COVID-19 shows how little we learned from the AIDS Epidemic
As someone who is living with HIV and has learned a lot about the AIDS epidemic over the years, the parallels are staggering.
COVID-19 has quickly taken center stage in the lives of virtually everyone around the globe. As things have unfolded over the last couple of months, I can’t help but notice aspects of this pandemic that feel familiar. As someone who is living with HIV and has learned a lot about the AIDS epidemic over the years, the parallels are staggering.
I want to be clear that what I offer and observe below isn’t meant to equate Coronavirus/COVID-19 with HIV/AIDS. To do so would be irresponsible and ignore plenty of noteworthy differences. This is also, by no means, an exhaustive breakdown.
1. Governmental negligence
Learning that the Trump administration actually knew about the threat of coronavirus for months but opted to downplay, if not ignore it, immediately felt akin to the Reagan administration’s dismissal of the AIDS epidemic as it was growing in the 1980’s. In both cases, every day spent not raising awareness and allocating resources towards research, treatment and other assistance against the virus unnecessarily cost more and more lives.
2. Transferring responsibility from systems to individuals
One of many changes brought on from COVID-19 has been the emergence of social distancing — a practice where people physically distance themselves from each other to slow the spread of the virus. While this is an important practice that we should all be taking up where feasible, I’ve grown concerned that the impulse to shame people who don’t perfectly adhere to it is taking precedence over the larger issue—that this pandemic has been exacerbated by aforementioned systemic negligence.
What heightens my concern that we’re collectively placing more emphasis on individual actions over government responsibility is observing how a very similar mindset has affected discourse around HIV/AIDS for decades. Of course, it’s useful, and even necessary, to encourage preventative measures that individuals can take to slow transmission of these viruses. But for too long, the focus on social habits of individuals has taken precedence over the reality that the HIV/AIDS epidemic is more so a result of systemic neglect. The same idea applies for COVID-19.
I’ve mentioned how virtually everything about our systems greatly worsen the impact of a pandemic, and we’re seeing it materialize in more and more ways. From people having to leave their homes to work, to the strain that people are put under by no longer being able to work, the limits of our privatized, for-profit “healthcare” system, etc. This isn’t unlike how various socioeconomic barriers keep many people from accessing needed resources around HIV.
But instead of focusing our energy on challenging the system for all the ways it put us in a position where we may have to be in the house for months, and working to radically change it for the better, our energy is focused on scolding people who don’t behave “perfectly” in these times. I just believe it’s always more useful to punch up at the primary source of the issue.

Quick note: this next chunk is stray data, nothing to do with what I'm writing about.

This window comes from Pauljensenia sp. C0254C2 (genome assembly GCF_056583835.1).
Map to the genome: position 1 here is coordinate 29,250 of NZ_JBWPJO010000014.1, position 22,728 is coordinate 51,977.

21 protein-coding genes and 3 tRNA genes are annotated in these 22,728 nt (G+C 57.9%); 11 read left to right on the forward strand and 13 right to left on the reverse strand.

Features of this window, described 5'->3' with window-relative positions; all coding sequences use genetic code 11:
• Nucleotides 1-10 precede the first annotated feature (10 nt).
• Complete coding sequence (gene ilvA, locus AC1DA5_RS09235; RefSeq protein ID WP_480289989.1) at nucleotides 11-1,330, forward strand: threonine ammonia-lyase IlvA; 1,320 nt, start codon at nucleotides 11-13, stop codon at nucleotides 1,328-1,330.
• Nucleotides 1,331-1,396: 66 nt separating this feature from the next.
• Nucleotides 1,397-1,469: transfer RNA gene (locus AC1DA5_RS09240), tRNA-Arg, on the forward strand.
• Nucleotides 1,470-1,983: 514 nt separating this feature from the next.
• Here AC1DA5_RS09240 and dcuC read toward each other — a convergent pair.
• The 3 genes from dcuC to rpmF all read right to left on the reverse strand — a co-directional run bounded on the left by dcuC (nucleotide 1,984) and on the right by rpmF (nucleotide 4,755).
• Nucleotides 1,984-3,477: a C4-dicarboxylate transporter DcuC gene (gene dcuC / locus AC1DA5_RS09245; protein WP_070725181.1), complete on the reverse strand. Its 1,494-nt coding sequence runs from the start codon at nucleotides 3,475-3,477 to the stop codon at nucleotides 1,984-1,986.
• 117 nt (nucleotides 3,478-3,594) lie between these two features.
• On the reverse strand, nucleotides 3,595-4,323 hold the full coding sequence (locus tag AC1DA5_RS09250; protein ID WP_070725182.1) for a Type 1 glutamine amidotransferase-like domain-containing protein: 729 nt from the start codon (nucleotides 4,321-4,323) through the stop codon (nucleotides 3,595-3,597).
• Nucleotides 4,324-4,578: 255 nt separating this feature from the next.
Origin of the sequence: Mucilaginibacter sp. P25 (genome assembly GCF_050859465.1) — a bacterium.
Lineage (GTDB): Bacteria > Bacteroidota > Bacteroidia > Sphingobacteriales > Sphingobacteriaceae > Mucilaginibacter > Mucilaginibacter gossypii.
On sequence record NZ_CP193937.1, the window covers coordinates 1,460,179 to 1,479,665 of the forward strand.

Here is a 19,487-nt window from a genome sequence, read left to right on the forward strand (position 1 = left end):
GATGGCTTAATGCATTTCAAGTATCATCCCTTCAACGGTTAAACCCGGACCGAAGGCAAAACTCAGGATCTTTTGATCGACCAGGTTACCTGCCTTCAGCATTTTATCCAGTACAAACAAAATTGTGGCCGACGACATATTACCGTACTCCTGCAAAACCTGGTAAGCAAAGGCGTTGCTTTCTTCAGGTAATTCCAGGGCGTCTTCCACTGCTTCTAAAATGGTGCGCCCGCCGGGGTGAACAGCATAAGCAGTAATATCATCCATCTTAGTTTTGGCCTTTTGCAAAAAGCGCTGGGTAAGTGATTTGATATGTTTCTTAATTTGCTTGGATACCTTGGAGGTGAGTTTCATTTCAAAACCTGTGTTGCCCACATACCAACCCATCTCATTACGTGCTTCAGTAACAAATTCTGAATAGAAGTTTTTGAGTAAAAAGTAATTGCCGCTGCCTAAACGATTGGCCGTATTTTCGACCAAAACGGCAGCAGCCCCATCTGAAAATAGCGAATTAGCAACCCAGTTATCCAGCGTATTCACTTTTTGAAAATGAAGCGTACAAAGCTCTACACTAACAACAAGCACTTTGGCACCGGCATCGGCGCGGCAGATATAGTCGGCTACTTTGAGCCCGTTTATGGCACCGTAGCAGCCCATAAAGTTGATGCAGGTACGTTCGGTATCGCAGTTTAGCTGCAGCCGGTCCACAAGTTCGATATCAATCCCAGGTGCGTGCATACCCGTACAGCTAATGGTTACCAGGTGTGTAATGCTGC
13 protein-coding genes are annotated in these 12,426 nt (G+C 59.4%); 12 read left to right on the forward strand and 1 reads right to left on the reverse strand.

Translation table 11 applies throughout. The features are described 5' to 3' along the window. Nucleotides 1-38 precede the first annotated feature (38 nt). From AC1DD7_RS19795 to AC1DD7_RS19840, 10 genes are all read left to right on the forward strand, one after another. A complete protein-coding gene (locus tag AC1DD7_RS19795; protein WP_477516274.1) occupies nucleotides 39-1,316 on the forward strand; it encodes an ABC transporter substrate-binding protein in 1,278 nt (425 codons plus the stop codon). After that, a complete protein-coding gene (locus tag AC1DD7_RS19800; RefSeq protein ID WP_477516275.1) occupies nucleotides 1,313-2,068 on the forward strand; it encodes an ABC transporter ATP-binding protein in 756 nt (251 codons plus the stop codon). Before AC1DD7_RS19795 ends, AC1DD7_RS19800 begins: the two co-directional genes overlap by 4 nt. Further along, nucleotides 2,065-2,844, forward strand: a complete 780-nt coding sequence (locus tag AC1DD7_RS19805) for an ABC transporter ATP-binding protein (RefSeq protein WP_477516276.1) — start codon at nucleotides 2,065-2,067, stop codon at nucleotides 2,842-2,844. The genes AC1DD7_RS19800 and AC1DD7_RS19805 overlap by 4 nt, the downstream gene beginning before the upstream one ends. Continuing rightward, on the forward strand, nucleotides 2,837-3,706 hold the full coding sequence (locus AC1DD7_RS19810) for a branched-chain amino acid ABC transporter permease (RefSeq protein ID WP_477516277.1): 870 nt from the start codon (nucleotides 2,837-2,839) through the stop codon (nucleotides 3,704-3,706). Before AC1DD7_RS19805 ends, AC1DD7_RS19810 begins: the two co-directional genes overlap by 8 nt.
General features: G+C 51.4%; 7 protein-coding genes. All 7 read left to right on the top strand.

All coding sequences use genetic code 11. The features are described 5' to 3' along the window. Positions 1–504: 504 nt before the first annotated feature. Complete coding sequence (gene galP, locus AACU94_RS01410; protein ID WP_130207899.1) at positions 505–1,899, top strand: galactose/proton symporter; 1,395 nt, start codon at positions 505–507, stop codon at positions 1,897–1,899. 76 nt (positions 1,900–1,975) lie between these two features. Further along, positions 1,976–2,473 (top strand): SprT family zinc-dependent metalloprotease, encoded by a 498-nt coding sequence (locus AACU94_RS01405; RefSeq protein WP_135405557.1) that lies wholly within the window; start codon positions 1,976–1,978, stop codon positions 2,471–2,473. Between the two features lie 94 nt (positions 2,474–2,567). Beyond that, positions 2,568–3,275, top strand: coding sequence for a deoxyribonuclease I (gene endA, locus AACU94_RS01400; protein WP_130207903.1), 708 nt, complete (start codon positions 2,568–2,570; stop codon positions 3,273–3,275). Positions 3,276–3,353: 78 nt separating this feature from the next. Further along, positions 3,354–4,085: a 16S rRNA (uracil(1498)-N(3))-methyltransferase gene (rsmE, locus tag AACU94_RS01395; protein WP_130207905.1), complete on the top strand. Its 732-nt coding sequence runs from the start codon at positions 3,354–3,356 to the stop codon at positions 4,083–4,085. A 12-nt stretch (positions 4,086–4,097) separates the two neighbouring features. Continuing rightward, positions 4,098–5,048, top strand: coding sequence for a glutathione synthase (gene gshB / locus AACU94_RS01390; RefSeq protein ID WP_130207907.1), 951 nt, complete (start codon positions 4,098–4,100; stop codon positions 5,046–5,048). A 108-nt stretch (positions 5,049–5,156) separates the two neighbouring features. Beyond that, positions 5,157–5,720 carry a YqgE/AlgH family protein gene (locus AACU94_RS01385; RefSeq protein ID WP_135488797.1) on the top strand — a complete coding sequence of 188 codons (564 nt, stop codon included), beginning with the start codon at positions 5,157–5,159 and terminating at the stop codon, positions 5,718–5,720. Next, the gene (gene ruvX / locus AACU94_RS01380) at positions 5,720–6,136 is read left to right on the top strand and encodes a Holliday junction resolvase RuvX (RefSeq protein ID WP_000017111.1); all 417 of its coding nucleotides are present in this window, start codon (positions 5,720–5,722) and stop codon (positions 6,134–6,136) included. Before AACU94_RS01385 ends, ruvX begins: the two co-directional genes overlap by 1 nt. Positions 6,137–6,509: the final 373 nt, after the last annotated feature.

3. Reinforcing the prison industrial complex
Once shelter-in-place orders started taking hold around the country, it felt inevitable that police enforcement would follow. Workers who’ve been deemed “essential” (and are more likely to be Black) are still having to leave their homes to work, which means that they’ll likely be approached and questioned by police. We’ve seen countless instances play out where policies that call for increased interactions between police and civilians just make abuse and criminalization of (disproportionately) Black people more likely.
This all reminds me of the AIDS epidemic because, as I’ve talked about previously, we’ve also seen laws passed around the country, criminalizing HIV/AIDS at the height of the epidemic. Many would likely argue that those laws were necessary for the time. But I would argue that, had the Reagan administration taken the epidemic seriously when it first came onto their radar, it may never have gotten to the point of “needing” criminalization. Especially since, in more recent times, these laws have more so been abused to criminalize people living with the virus, while not actually helping to prevent new transmissions.
Angela Y. Davis once said, “the [prison industrial complex] serves as an institution that consolidates the state’s inability and refusal to address the most pressing social problems…” And similarly to the HIV/AIDS criminalization laws passed, dependence on punitive measures to enforce shelter-in-place is a reflection of this system’s inability, if not refusal, to push many of the policy changes that can help provide actual relief and safety.